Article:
What we can learn about strength through ancient Greek heroes and Parkour

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    Chris McDougall

    Chris McDougall

    So much of being healthy can sound like a total drag, right?  But what if we took some tips from everyday super humans? 

    So much of being healthy can sound like a total drag, right?

    Christopher McDougall, author of the bestseller “Born to Run” wants to return the fun and joy into fitness and exercising. His new book “Natural Born Heroes” explores what we can learn from everyday super humans.

    His inspiration came from a time and place far, far away: a group of outlaws on a Greek island during World War II.

    “My favorite one was being fat-adapted,” says McDougall. “To be fat-adapted means you weren’t constantly reliant on a steady stream of sugars, like most of us are.”

    Essentially, they used fat as fuel – the slowest burning and most energy efficient fuel that our bodies have.

    “You can see a good example if you ever watch the leaders at the front of the marathon and then everyone behind the leaders. The leaders look effortless, they’re barely moving–essentially just bouncing along. And then the rest of us are just pushing ourselves along with heavy muscular exertion,” McDougall says.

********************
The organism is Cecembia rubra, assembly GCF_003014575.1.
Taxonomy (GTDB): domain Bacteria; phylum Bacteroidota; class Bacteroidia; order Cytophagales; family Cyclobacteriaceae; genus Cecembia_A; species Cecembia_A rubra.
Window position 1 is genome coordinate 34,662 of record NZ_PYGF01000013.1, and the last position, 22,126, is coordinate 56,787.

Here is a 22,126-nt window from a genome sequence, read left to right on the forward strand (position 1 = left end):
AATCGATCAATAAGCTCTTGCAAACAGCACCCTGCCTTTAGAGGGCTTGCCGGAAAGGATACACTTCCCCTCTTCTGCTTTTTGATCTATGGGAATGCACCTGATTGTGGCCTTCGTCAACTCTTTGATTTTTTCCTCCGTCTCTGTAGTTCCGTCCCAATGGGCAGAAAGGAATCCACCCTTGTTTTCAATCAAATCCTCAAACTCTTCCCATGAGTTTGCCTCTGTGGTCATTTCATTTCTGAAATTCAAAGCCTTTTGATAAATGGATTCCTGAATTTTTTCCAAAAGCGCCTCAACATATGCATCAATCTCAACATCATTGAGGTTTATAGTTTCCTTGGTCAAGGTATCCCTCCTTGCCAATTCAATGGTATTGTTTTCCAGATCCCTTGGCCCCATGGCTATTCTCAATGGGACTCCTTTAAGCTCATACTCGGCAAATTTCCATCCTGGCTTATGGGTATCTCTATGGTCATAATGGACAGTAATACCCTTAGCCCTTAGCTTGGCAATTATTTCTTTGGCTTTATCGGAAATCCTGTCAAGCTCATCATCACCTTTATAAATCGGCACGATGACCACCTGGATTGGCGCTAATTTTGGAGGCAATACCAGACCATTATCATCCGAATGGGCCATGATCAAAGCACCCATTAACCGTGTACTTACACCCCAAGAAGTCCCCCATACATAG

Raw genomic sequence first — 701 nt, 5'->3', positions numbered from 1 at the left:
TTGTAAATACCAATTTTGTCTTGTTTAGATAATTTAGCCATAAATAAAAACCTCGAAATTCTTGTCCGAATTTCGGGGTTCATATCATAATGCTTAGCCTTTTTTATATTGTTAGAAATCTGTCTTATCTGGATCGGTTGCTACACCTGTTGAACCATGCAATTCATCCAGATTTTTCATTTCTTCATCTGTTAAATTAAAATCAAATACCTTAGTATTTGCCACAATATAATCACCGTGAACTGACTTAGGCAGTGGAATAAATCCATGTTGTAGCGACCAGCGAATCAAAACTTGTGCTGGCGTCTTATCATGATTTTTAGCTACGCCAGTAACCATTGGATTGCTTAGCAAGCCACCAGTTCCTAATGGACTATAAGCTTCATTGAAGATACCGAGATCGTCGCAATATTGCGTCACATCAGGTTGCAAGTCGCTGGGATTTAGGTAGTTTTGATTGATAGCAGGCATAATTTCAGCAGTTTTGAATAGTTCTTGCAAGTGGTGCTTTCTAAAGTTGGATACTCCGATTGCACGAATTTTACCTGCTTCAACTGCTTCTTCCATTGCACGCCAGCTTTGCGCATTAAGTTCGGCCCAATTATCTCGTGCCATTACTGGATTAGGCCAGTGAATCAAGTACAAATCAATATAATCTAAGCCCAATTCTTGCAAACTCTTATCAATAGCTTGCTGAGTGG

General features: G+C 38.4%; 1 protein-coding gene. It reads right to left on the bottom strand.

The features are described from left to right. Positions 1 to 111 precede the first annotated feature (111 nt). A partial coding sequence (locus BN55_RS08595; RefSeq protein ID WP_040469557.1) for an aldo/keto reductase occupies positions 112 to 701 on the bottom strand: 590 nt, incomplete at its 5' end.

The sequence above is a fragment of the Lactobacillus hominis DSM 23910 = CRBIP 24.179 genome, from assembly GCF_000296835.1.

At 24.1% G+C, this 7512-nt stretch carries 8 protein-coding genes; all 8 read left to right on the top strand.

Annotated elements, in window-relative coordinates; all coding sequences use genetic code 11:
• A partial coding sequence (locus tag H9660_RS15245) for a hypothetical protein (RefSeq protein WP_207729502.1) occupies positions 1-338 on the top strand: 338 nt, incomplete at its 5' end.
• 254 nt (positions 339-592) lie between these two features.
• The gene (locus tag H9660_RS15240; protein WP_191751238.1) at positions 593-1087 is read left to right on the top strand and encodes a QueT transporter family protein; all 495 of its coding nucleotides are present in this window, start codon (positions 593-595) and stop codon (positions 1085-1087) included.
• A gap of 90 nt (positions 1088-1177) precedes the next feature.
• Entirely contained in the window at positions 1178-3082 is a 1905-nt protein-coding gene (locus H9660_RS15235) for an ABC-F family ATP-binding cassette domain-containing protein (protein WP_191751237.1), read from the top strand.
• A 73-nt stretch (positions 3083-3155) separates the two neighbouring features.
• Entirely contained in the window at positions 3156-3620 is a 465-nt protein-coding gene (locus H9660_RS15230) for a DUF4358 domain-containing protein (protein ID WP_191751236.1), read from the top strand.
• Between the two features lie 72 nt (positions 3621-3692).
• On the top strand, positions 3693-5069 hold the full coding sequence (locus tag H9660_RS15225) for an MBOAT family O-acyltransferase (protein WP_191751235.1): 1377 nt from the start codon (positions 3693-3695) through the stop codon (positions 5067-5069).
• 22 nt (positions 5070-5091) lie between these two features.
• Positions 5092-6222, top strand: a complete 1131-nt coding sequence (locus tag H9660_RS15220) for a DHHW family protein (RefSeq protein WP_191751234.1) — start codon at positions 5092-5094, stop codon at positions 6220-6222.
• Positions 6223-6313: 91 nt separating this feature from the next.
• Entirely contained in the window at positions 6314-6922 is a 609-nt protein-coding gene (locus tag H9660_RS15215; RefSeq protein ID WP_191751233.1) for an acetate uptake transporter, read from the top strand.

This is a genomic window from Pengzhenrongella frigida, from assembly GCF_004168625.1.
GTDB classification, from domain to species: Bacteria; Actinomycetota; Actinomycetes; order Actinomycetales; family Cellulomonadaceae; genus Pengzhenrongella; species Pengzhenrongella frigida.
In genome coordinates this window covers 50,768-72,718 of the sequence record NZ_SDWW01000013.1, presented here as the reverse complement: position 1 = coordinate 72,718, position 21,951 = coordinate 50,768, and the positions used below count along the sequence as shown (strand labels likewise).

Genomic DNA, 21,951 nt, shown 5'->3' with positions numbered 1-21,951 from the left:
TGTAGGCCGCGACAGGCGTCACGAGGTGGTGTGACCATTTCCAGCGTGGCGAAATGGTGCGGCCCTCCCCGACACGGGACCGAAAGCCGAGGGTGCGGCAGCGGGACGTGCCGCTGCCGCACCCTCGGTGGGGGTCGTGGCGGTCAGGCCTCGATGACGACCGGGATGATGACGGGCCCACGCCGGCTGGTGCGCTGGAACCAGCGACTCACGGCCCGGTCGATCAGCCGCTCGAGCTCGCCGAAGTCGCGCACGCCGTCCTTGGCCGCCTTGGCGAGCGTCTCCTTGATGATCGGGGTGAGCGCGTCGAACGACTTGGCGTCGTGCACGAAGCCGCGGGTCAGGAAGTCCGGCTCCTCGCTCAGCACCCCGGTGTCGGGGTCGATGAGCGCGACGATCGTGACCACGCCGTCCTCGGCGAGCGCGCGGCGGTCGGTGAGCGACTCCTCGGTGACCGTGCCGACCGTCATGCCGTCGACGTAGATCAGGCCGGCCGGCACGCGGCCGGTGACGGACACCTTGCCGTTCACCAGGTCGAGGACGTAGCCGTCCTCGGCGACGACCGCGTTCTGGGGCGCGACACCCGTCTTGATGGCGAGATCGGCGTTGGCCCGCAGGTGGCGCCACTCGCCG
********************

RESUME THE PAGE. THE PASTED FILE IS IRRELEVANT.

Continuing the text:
Those marathon winners are using elastic recoil energy. We can tap into it too, he adds, just by changing our bodily form to use that bounce instead of constantly shoving ourselves forward.

    In “Natural Born Heros,” McDougall explores Parkour, which is an activity that uses acrobatic techniques to navigate through obstaces. McDougall calls it the science of natural flow.

    “It’s a change of mindset, it’s not a change of gear,” he says. “You don’t buy anything, but you just change the skill.”

    So as a society, are we thinking about exercise all wrong?

    McDougall says yes. He recommends exercising in natural environments and staying far away from the gym.

    “They’re not there to actually let you exercise in an efficient manner. They’re there to put as many bodies in a restricted place as possible, so you’re restricted to machines which isolate your movements, because it makes you feel you did something even though it’s utterly useless,” he says.

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